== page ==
“The line between realistic and optimistic is really hard,” Gino said. “I wanted to show a hopeful reality, particularly through children’s literature.”
Michael Wheeler, a senior who heads up Falmouth High School’s Gay Straight Alliance, was among the students who attended the reading at Morse Pond School.
Wheeler said he had not yet read the book but a teacher recommended he attend the session so that, as a youth leader, he could refer the book to other students who may be interested.
While he said he does not know of any transgender students at the school, he said he has friends who have graduated from the school who are transgender and others who are, he said, “gender questioning.”
The GSA club has about six or seven active members, Wheeler said, with both gay and straight members.
“It’s a safe space,” he said, but he added “not all members are open about their sexuality and gender status.”
But he said the school environment in Falmouth is so accepting that many gay students don’t feel the need to join the Gay Straight Alliance to find a safe space, because the school is already a safe space.
“Falmouth High School is a great place. It’s something very unique. As a member of the LGBT [lesbian, gay, bisexual, transgender] community, I feel very fortunate at Falmouth High School. It’s never an issue. That says a lot about the school community at FHS if people don’t need a special support network, because the school is a support network,” he said.
From what he has heard about the book, Wheeler said he thinks that “the book has a lot of promise in terms of advancing LGBT visibility in youth literature, as the youth of today lead the charge towards a more progressive society.”
Wheeler said young people like himself see society’s more accepting attitude toward gay people in television shows like Modern Family, in the Supreme Court’s recent ruling allowing gay marriage and laws prohibiting discrimination against gay people.
“Young people like myself and my friends grow up seeing that and hope that will go a long way toward setting a precedent. It will become almost a non-issue as others integrate into the society and will become less of a stigma or a taboo,” he said.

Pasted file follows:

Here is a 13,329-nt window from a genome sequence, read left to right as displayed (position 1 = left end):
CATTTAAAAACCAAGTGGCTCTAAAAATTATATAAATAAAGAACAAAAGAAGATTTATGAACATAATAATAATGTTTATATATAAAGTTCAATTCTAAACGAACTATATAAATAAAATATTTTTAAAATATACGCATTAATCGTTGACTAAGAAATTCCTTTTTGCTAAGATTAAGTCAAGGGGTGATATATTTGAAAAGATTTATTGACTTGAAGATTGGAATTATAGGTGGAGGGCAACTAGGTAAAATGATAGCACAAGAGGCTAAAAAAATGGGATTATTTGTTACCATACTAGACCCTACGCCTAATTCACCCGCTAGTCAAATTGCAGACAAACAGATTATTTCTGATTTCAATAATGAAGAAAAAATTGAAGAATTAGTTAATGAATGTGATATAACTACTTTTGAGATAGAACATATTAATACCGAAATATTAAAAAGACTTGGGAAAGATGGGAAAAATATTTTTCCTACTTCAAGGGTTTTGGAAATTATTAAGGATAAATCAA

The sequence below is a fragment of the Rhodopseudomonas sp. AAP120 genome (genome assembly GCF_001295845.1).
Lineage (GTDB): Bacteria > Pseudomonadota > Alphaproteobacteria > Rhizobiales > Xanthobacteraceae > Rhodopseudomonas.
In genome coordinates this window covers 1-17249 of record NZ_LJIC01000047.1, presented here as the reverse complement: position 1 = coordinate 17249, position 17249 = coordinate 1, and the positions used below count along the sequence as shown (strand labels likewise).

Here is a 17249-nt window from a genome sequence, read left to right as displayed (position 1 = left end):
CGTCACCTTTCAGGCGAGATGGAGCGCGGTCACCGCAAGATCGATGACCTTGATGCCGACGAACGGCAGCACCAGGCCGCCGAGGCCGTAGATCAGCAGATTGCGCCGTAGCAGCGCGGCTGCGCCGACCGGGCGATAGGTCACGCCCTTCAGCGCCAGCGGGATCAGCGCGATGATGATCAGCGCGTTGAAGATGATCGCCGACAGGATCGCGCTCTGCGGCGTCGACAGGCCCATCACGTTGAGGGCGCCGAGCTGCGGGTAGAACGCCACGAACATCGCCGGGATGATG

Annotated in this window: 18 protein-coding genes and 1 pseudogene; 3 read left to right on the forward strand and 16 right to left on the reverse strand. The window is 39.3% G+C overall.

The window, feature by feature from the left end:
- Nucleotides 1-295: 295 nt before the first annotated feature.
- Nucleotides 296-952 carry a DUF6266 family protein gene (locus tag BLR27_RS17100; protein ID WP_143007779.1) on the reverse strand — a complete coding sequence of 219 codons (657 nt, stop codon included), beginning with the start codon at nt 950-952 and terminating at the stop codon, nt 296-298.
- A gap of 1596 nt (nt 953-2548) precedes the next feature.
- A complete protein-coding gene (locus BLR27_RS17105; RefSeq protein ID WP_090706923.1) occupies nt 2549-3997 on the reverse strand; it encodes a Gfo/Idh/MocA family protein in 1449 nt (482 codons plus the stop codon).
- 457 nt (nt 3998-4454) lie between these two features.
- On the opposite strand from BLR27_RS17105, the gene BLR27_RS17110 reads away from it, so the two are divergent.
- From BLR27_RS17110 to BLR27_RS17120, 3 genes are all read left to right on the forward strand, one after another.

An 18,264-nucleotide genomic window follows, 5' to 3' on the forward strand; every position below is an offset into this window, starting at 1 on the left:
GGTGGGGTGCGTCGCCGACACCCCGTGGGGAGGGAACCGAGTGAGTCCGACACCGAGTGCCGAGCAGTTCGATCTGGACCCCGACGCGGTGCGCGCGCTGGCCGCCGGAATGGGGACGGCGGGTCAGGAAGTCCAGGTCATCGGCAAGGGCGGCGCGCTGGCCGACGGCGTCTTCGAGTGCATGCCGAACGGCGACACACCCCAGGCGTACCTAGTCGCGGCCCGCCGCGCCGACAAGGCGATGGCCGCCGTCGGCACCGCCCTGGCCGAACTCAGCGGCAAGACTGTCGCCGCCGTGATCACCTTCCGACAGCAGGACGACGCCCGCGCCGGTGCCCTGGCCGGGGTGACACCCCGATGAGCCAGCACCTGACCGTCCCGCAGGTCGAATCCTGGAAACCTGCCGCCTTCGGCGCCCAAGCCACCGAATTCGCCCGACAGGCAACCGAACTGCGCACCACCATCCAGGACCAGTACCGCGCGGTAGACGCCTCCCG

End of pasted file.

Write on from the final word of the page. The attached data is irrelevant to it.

Another teacher who attended the Morse Pond session with author Alex Gino was Jeanine Kelly, a music teacher at Morse Pond School and a member of PFLAG of Cape Cod, which stands for Parents, Families, Friends of Lesbians, Gays, Bisexuals and Transgenders.
Kelly said she found the book “George” to be “a really sweet story, innocent, and accessible to anyone and any age—not just teenagers.”
Quoting the book’s tagline, she said, “Be who you are—that’s awesome.”
Kelly said she would like to start a Gay Straight Alliance at Morse Pond. There is currently one at the high school and the junior high.
“People aren’t sure [the school] is ready,” she said. But, she said, there are children at the school with two mothers and with two fathers. She believes it is only a matter of time before there is a transgender student at the school.
“It’s eventually going to happen here. We need to be prepared for that, to be proactive rather than reactive, to create a gender neutral safe place,” she said. “If it does happen, I won’t be surprised when it does.”
“Be who you are–that’s awesome,” said Jeanine Kelly.
Lawrence School English teacher Liz Liles agreed with Wheeler that the Falmouth schools offer a supportive environment. Liles, who attended Falmouth High as a student, said the schools have improved on that score from a generation ago when she was in school.
“It has come a long way. The administration is very supportive. The school culture has changed since I went to school here,” she said.
Liles said the Gay Straight Alliance was started at the school as a way to ensure there were teachers that gay students could talk to if they were not welcome at home.
Over the years the club has been in place, students in the group have identified across a wide spectrum of orientations, Liles said.
Liles also said that she loved the book “George.”
“I appreciated the way the author balanced the transgender struggle that George is feeling within a larger context of not fitting in at school, having an absent parent, a lot of issues that kids can relate to. It makes the transgender issue important and explicit but it is also a book about not knowing how to fit in. I thought it was a nice balance. It’s not just a book about a trans kid,” she said.
Hines said she is very pleased with Alex Gino’s visit to Falmouth and the reaction at the visit to Morse Pond School.
“I was overwhelmed at the response to the event at Morse Pond. I was touched that people shared their personal stories with me after. I have received calls from other teachers and librarians who would like to see a similar event at their own schools. I am so excited that Alex was able to visit Falmouth. I hope they come back,” Hines said, using the preferred “they” for the author.
Suddenly the complications of a pronoun seem not too complicated at all.